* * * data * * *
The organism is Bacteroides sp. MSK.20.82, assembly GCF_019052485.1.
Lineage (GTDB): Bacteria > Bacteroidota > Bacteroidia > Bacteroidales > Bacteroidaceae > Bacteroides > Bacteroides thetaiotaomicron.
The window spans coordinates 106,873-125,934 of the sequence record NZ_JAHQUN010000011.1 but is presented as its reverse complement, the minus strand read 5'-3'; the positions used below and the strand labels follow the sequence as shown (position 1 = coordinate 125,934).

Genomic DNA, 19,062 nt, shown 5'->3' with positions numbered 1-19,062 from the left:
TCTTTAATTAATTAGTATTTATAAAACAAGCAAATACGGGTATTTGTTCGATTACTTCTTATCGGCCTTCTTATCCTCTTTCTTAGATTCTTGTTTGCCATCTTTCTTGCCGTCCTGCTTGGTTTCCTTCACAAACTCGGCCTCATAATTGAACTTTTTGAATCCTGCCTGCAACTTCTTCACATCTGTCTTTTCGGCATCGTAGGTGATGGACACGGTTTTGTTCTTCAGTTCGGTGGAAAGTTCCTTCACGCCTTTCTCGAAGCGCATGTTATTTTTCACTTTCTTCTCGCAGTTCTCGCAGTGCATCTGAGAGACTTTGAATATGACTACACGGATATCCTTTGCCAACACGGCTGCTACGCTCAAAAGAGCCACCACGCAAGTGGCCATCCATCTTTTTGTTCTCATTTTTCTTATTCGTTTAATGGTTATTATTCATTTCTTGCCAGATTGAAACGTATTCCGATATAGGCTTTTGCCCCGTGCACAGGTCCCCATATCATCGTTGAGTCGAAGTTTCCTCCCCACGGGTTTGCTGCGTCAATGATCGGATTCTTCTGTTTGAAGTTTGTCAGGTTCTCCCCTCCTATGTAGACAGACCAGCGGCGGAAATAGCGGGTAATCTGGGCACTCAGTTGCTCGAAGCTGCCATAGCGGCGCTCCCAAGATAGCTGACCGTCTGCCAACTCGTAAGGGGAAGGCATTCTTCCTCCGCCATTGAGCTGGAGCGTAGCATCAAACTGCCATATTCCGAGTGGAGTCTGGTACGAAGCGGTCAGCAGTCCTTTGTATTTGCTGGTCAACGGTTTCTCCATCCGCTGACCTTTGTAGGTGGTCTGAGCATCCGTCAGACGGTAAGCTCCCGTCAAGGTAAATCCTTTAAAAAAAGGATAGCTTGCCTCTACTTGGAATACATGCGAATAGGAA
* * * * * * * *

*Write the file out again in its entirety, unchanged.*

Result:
The organism is Bacteroides sp. MSK.20.82, assembly GCF_019052485.1.
Lineage (GTDB): Bacteria > Bacteroidota > Bacteroidia > Bacteroidales > Bacteroidaceae > Bacteroides > Bacteroides thetaiotaomicron.
The window spans coordinates 106,873-125,934 of the sequence record NZ_JAHQUN010000011.1 but is presented as its reverse complement, the minus strand read 5'-3'; the positions used below and the strand labels follow the sequence as shown (position 1 = coordinate 125,934).

Genomic DNA, 19,062 nt, shown 5'->3' with positions numbered 1-19,062 from the left:
TCTTTAATTAATTAGTATTTATAAAACAAGCAAATACGGGTATTTGTTCGATTACTTCTTATCGGCCTTCTTATCCTCTTTCTTAGATTCTTGTTTGCCATCTTTCTTGCCGTCCTGCTTGGTTTCCTTCACAAACTCGGCCTCATAATTGAACTTTTTGAATCCTGCCTGCAACTTCTTCACATCTGTCTTTTCGGCATCGTAGGTGATGGACACGGTTTTGTTCTTCAGTTCGGTGGAAAGTTCCTTCACGCCTTTCTCGAAGCGCATGTTATTTTTCACTTTCTTCTCGCAGTTCTCGCAGTGCATCTGAGAGACTTTGAATATGACTACACGGATATCCTTTGCCAACACGGCTGCTACGCTCAAAAGAGCCACCACGCAAGTGGCCATCCATCTTTTTGTTCTCATTTTTCTTATTCGTTTAATGGTTATTATTCATTTCTTGCCAGATTGAAACGTATTCCGATATAGGCTTTTGCCCCGTGCACAGGTCCCCATATCATCGTTGAGTCGAAGTTTCCTCCCCACGGGTTTGCTGCGTCAATGATCGGATTCTTCTGTTTGAAGTTTGTCAGGTTCTCCCCTCCTATGTAGACAGACCAGCGGCGGAAATAGCGGGTAATCTGGGCACTCAGTTGCTCGAAGCTGCCATAGCGGCGCTCCCAAGATAGCTGACCGTCTGCCAACTCGTAAGGGGAAGGCATTCTTCCTCCGCCATTGAGCTGGAGCGTAGCATCAAACTGCCATATTCCGAGTGGAGTCTGGTACGAAGCGGTCAGCAGTCCTTTGTATTTGCTGGTCAACGGTTTCTCCATCCGCTGACCTTTGTAGGTGGTCTGAGCATCCGTCAGACGGTAAGCTCCCGTCAAGGTAAATCCTTTAAAAAAAGGATAGCTTGCCTCTACTTGGAATACATGCGAATAGGAA